Wednesday, November 07, 2007

Chicken Dance

We don't watch much TV around here. The only things that we watch reliably are Top Chef and any IronMan that happens to come on. Thank you, Tivo! Anyway, this season on Top Chef, there was a challenge in which the teams competed to see who could complete a food-prep (chopping) series the fastest. The "dream team" folks were handily bested by the underdog scrappers. The challenge included oyster-shucking, onion chopping - 5 lbs and chicken butchering - 5 birds. The underdogs' guy (Howie) had a hard time with the oysters and finished just behind the dreamteam's guy (Brian). Then underdogs' Saira chopped the onions with lightning speed - she made the female favorite (Casey) look dumb. Then, underdogs' Hung (self-proclaimed C.P.A. - certified professional asshole) cut up those chickens like they weren't even made of bones - just like butter. It was beautiful to watch.

I butchered some chicken wings on Sunday and let me tell you - cutting up birds is not like butter. My tricep was so sore that it hurt throughout my swim and I only did 13 wings (that's 39 joint cuts, in case you were counting). The kitchen gods were smiling on me, though, because I didn't cut myself. See, we now own a deep-fryer because Doug has decided that frying is the next culinary mountain he wants to climb. We are slowly learning to use it. And, then, one day we might get to make those fried olives that we had in Venice years ago.

So, my point is that Hung should have won that show based simply on his ability to cut up those chickens. He won anyway, but it's hard to know where to put the knife to cut cleanly though a joint because (1) chicken skin and muscle is not transparent, (2) chicken is slippery, (3) cold chicken makes your hands numb, and (4) you can't be a candy-ass and cut up chickens - it's hard work.

Maybe it's a gross generalization, but I think that if you know your way around a chicken that well, chances are that you are pretty darn good cook. I've read a billion books and articles on how to cut up a chicken or parts of a chicken and I'm a decent cook but those wings were still hard. You don't get good at it without practice, a lot of it.

In other news, I'm still walking - but was able to bike today. : ) Whooo! Thanks Nat for slumming with my slow knee.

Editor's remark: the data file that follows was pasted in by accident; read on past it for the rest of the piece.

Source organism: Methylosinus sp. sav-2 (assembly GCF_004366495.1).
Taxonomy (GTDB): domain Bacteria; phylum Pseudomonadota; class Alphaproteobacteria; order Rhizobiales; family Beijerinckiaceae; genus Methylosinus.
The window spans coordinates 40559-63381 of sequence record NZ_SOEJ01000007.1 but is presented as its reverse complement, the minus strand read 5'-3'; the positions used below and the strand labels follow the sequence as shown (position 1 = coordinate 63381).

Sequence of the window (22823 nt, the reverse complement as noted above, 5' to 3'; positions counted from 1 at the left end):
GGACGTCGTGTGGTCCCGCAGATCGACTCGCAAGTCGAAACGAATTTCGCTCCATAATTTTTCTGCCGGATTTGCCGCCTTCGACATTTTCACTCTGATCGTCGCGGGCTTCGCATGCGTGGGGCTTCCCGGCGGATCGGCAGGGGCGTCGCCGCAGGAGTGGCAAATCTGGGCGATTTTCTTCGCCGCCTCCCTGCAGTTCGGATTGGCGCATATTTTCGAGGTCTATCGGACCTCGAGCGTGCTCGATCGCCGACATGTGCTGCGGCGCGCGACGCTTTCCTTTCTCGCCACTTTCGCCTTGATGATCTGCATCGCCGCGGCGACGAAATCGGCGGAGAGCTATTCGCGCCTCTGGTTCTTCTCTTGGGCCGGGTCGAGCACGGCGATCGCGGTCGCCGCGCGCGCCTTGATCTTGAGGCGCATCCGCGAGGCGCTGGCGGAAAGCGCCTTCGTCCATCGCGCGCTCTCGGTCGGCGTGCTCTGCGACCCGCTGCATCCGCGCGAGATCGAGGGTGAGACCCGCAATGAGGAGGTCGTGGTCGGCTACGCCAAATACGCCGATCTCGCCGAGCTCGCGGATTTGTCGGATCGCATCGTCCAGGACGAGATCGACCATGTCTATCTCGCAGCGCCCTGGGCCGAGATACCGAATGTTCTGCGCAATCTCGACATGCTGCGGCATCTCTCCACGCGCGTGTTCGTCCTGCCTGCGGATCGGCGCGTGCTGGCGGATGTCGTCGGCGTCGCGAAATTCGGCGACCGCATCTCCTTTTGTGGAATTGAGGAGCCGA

Good luck to Nat in her big race this weekend.

6 comments:

Wes said...

frying is the next culinary mountain he wants to climb

Tell Doug he is my idol and my Top Chef! Woo hoo!

Glad to hear the knee is coming along. My Dad backed out this weekend, so I'm negotiating with the Dee Dee for the 10 miler at Chickamauga this weekend. I'm excited! I need a tune up race. She wants me to pace her at the half mary on Thanksgiving.

Take care!!

Charlie said...

I happen to see that show...my daughter likes to watch cooking shows and I was passing by when he was slicing up those chickens and I had to watch...Amazing!

What happened to your knee?...must have missed it in our blogs. Here's wishing you a full and speedy recovery!

Charlie

Colin said...

You had me at:

"I've read a billion books and articles on how to cut up a chicken or parts of a chicken..."

Dorothy Gould said...

Steph, When we were kids my mother always bought whole chickens and cut them up herself. She had a HUGE cleaver that hung on the very top of the pegboard in the kitchen. She made it look so easy, and the first time I tried I was amazed at how difficult it was. Practice is the key, b/c once you learn where the joints are, it goes much easier. Good luck with the fryer...looking forward to hearing more about Doug and your culinary adventures!

Nat said...

Fryer? I like fried pickles. Never made them but my friend says you use that stuff you use to fry shrimp--maybe that would work for the olives. Or maybe those italian bread crumbs. Whatever. I wanted to be invited over for fry fest to sample.

You do know they sell the chickens already packaged and cut up ;)

Mike Maier said...

Steph- the wing joints are not as easy to find as bigger junctures. If you cut a chicken up every week you will begin to develop muscle memory and not have to push so hard (or use a cleaver like Dottie- bless her). Find the Taoist poem 'Cutting up an Ox'- it always inspired me when butchering. Don't forget to keep the tip of your knife on the board when possible.
Mike